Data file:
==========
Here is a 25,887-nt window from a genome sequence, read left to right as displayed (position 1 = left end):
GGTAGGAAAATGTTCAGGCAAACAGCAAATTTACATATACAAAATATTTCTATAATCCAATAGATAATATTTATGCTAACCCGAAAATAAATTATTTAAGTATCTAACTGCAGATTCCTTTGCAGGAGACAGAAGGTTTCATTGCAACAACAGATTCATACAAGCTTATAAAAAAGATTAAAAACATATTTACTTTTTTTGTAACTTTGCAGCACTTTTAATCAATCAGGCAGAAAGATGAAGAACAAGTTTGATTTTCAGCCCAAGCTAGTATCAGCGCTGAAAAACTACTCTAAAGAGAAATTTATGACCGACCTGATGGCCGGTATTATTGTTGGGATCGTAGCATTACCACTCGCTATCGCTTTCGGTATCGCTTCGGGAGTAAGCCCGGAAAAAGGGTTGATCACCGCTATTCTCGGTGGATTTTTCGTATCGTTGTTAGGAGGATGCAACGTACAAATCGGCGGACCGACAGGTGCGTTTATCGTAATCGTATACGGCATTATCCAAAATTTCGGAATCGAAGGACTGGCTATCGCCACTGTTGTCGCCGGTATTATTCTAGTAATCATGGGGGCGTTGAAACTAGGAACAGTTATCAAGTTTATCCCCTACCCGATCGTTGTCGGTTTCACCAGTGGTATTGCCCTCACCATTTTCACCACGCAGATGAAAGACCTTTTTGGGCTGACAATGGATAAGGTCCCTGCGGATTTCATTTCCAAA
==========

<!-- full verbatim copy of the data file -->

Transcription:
Here is a 25,887-nt window from a genome sequence, read left to right as displayed (position 1 = left end):
GGTAGGAAAATGTTCAGGCAAACAGCAAATTTACATATACAAAATATTTCTATAATCCAATAGATAATATTTATGCTAACCCGAAAATAAATTATTTAAGTATCTAACTGCAGATTCCTTTGCAGGAGACAGAAGGTTTCATTGCAACAACAGATTCATACAAGCTTATAAAAAAGATTAAAAACATATTTACTTTTTTTGTAACTTTGCAGCACTTTTAATCAATCAGGCAGAAAGATGAAGAACAAGTTTGATTTTCAGCCCAAGCTAGTATCAGCGCTGAAAAACTACTCTAAAGAGAAATTTATGACCGACCTGATGGCCGGTATTATTGTTGGGATCGTAGCATTACCACTCGCTATCGCTTTCGGTATCGCTTCGGGAGTAAGCCCGGAAAAAGGGTTGATCACCGCTATTCTCGGTGGATTTTTCGTATCGTTGTTAGGAGGATGCAACGTACAAATCGGCGGACCGACAGGTGCGTTTATCGTAATCGTATACGGCATTATCCAAAATTTCGGAATCGAAGGACTGGCTATCGCCACTGTTGTCGCCGGTATTATTCTAGTAATCATGGGGGCGTTGAAACTAGGAACAGTTATCAAGTTTATCCCCTACCCGATCGTTGTCGGTTTCACCAGTGGTATTGCCCTCACCATTTTCACCACGCAGATGAAAGACCTTTTTGGGCTGACAATGGATAAGGTCCCTGCGGATTTCATTTCCAAA